Creating a Test Pack
From our testing Business Analysis articles...
Creating a Test Pack
Testing is an expensive exercise. Not only do you have to create the test itself, but often you also need to create the circumstances prior to the test as well.
Before You Start
In order to have a test pack, your new application needs to have the possibility of a repeatable input and a measurable output.
As a simplistic example, if you had an application that updates a file, if you kept a copy of the "before" file and "after" file, you can then check that the differences are the ones expected. You can then build a set of "before" or input files, and the expected results. Keep this group of files and expected results, and you have a test pack.
This test pack can be kept up to date with changes and forms a ready made regression test. If this regression test is done often, then automating the file switching, running and results checking become worthwhile.
Extending our Idea of Input and Output
"Ah", you are probably thinking, "my application works off a database, so I cannot use this technique". We can, we just need to get creative with the inputs and outputs. The inputs to your process are the data within the tables of your database, the outputs are data within tables of your database - therefore similar principles apply, just that the storage and copying of different input sets is slightly more difficult (either importing from flat file or copying from back up tables). To counterbalance this, checking the output would be easier using SQL than a flat file check.
Breaking Up Processes into Chains of Input and Output
Testing a process end to end can be expensive, but once you have tested and proved the manual input system, firstly you can store away these examples, but secondly, can you then use generated test data using the same format that the manual input system would have created - particularly if you need volumes of data?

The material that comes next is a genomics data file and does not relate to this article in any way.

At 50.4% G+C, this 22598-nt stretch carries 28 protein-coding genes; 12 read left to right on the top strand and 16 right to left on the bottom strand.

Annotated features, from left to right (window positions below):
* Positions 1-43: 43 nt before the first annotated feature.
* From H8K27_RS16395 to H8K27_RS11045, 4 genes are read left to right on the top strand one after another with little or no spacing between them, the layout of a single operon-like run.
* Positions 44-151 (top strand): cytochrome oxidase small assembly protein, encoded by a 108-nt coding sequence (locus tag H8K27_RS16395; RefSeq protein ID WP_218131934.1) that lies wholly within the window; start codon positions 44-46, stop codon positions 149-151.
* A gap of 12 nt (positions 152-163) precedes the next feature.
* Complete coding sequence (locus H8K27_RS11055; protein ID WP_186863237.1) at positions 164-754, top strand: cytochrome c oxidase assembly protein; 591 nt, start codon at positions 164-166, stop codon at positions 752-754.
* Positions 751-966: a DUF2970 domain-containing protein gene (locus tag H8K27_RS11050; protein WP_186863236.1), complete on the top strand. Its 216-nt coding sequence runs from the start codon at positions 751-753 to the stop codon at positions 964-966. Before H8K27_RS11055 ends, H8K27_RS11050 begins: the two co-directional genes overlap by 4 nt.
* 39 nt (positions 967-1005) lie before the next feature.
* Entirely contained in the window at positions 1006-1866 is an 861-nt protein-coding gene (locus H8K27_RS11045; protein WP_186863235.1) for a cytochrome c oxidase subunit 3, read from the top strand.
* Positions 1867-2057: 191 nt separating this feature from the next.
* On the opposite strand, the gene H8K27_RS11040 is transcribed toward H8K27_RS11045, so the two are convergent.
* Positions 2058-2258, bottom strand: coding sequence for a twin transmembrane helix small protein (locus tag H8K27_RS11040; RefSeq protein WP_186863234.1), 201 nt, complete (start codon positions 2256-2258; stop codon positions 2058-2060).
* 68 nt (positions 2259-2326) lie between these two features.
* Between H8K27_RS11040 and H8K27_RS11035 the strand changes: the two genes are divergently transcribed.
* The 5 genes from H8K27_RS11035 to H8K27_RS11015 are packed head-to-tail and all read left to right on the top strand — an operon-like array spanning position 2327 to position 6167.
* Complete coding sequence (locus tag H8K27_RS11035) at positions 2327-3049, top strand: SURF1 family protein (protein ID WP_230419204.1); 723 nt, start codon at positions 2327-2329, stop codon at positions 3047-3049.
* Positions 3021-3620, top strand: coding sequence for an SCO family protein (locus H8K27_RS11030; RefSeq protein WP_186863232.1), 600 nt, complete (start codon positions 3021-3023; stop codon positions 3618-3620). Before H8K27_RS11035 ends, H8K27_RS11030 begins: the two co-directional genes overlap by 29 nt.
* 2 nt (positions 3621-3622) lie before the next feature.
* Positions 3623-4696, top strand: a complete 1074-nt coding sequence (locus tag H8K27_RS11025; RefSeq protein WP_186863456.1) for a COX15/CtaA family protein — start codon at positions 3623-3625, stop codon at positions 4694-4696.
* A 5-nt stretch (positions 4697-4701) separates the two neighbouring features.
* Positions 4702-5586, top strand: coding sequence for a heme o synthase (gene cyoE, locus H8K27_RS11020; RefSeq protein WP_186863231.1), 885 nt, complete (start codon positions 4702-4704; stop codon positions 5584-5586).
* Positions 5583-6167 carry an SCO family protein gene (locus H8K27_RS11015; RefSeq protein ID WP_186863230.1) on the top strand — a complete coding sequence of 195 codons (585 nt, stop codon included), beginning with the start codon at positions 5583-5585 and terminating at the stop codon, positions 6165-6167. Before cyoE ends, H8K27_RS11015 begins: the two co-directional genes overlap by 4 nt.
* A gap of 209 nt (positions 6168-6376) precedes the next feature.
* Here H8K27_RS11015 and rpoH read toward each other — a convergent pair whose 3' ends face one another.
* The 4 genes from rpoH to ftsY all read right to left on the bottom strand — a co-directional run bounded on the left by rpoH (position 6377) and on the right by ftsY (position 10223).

If it is possible without endangering functionality, designing your systems as chains of input and output can certainly decrease your test time and potentially the bugs as each part of the chain performs a simpler operation.
Right Here, Right Now - the fly in the Ointment
The system date is often a "hidden" input into many processes. The current date and time can be obtained from the database, the client and the server. If the design has not closed down the possible places the system date time can be obtained from, then testing can become laborious. There are methods to workaround this, setting the system date/time to an appropriate value. Oracle database also has a system parameter to help with this type of testing.
Hopefully, date and time are para,etherised so that testers can set the date/time for your functionality to determine how reacts at midnight, year end etc.
Another version of this same problem is geolocation services. If you have not allowed your application to manually set its location, then you will need to set this from within the operating system or test rig.
You are testing an employee absence system, and in order to test the end of year accruals process, you need to create absences for employees in your system - at various levels of their annual allowance. You also need to hire employees at various times throughout this year and the next year on different work schedules to determine whether their entitlements are correctly calculated and processed.
So the (rather short) chain is:
- Hire employees
- Book and approve absences
- Run accrual process
Each part of this chain can be separated - the hire process can be tested (if it has not been already), the data created can then be checked and saved. The saved data can be "multiplied" by an automated process and checked.
The masses of new employees with various work schedules can then be booked various absences. Once this data has been checked and saved, this data too can be applied across all the employees and the automated checks reapplied. Now we can run the accruals process with real data volumes and a higher degree of variety.
All the saved data can be kept for the regression testing either in another year or for bug fixes. Either scenarios means you save money on test time.